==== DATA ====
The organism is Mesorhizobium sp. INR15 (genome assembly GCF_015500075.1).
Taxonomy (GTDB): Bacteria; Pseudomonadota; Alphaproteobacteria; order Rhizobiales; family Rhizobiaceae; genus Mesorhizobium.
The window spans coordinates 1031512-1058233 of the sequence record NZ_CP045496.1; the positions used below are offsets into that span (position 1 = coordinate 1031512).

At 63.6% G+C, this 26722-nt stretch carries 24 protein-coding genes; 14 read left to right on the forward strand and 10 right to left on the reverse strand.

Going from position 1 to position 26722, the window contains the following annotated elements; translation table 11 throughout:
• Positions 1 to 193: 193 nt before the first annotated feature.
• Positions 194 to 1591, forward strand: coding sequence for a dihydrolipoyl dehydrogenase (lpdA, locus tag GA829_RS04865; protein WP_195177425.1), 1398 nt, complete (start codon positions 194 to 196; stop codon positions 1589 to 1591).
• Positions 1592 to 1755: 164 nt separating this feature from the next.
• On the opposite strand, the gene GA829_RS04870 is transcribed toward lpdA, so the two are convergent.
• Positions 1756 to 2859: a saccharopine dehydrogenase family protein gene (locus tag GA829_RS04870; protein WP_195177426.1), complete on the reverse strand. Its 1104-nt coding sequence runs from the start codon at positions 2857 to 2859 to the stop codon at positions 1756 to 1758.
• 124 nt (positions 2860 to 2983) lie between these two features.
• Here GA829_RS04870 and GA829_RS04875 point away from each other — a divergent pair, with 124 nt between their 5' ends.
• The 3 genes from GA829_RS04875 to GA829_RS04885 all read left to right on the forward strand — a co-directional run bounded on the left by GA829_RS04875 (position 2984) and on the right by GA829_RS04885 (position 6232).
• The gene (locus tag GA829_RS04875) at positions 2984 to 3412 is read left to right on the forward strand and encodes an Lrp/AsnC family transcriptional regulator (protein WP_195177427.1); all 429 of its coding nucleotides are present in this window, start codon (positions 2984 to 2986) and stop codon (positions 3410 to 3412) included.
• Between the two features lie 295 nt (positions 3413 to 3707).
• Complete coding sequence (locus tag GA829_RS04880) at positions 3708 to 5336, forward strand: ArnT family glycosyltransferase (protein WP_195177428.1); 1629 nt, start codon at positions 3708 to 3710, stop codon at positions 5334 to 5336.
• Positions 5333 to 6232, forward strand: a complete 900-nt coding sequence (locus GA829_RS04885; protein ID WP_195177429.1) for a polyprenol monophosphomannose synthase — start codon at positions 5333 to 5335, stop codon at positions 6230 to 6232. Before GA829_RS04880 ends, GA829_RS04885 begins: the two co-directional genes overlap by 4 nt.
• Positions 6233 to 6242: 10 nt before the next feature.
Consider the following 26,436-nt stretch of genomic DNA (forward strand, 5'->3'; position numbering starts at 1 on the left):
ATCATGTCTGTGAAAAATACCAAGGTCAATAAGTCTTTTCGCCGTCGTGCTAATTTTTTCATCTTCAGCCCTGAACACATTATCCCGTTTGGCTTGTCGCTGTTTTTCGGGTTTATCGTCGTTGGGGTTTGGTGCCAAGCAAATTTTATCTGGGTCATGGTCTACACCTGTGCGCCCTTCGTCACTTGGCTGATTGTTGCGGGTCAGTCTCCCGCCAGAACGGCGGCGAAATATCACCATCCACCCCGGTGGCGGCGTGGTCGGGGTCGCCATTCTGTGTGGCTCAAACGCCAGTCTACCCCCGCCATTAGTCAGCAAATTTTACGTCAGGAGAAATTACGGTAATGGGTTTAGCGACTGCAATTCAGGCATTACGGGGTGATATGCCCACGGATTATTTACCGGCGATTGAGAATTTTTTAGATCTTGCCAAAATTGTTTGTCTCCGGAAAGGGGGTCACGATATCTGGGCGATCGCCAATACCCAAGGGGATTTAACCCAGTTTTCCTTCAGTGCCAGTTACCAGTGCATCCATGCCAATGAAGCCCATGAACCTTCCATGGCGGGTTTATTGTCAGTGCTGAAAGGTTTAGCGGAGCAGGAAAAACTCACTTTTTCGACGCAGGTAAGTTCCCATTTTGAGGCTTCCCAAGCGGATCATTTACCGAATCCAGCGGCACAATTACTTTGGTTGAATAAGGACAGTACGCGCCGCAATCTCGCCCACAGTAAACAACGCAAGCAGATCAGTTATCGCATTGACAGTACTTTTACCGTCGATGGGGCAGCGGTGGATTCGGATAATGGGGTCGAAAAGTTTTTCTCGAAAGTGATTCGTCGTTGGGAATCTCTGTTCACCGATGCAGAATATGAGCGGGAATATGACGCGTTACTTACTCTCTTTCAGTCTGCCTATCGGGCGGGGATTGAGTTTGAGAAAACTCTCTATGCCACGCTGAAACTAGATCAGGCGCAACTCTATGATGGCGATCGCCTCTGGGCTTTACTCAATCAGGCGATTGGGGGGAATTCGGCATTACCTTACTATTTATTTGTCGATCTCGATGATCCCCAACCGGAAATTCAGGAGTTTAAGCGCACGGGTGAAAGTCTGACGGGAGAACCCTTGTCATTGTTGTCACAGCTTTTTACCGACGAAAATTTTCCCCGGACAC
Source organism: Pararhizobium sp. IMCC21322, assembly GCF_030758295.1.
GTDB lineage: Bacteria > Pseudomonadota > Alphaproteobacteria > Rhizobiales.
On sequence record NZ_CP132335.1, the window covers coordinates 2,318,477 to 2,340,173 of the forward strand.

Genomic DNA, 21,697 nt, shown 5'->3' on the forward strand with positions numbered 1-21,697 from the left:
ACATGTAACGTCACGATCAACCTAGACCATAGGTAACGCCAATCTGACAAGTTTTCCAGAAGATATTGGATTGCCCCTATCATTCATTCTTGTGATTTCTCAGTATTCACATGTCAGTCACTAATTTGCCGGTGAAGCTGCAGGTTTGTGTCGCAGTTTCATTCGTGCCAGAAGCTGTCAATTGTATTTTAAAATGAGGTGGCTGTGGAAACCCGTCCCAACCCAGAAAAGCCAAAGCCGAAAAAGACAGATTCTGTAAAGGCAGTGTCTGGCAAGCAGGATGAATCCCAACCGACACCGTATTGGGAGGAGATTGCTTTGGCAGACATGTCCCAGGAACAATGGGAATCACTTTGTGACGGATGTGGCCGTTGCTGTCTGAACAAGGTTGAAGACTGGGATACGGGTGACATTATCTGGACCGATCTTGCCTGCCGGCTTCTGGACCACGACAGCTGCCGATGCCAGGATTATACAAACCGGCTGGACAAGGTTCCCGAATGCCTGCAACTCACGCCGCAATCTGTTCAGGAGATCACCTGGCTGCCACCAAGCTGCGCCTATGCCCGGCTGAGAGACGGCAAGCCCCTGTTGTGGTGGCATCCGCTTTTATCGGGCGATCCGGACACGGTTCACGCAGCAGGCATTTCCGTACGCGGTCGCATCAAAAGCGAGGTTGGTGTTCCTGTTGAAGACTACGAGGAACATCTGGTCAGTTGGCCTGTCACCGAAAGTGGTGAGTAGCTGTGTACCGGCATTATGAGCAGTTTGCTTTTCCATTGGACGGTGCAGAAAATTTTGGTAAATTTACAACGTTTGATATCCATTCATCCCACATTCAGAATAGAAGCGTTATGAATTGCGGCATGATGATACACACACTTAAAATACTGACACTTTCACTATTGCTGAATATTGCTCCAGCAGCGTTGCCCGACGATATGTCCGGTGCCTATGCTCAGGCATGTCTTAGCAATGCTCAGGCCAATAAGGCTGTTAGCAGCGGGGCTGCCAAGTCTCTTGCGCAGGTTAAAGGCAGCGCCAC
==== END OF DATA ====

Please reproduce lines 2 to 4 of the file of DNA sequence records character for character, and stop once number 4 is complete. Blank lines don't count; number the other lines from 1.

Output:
Taxonomy (GTDB): Bacteria; Pseudomonadota; Alphaproteobacteria; order Rhizobiales; family Rhizobiaceae; genus Mesorhizobium.
The window spans coordinates 1031512-1058233 of the sequence record NZ_CP045496.1; the positions used below are offsets into that span (position 1 = coordinate 1031512).

At 63.6% G+C, this 26722-nt stretch carries 24 protein-coding genes; 14 read left to right on the forward strand and 10 right to left on the reverse strand.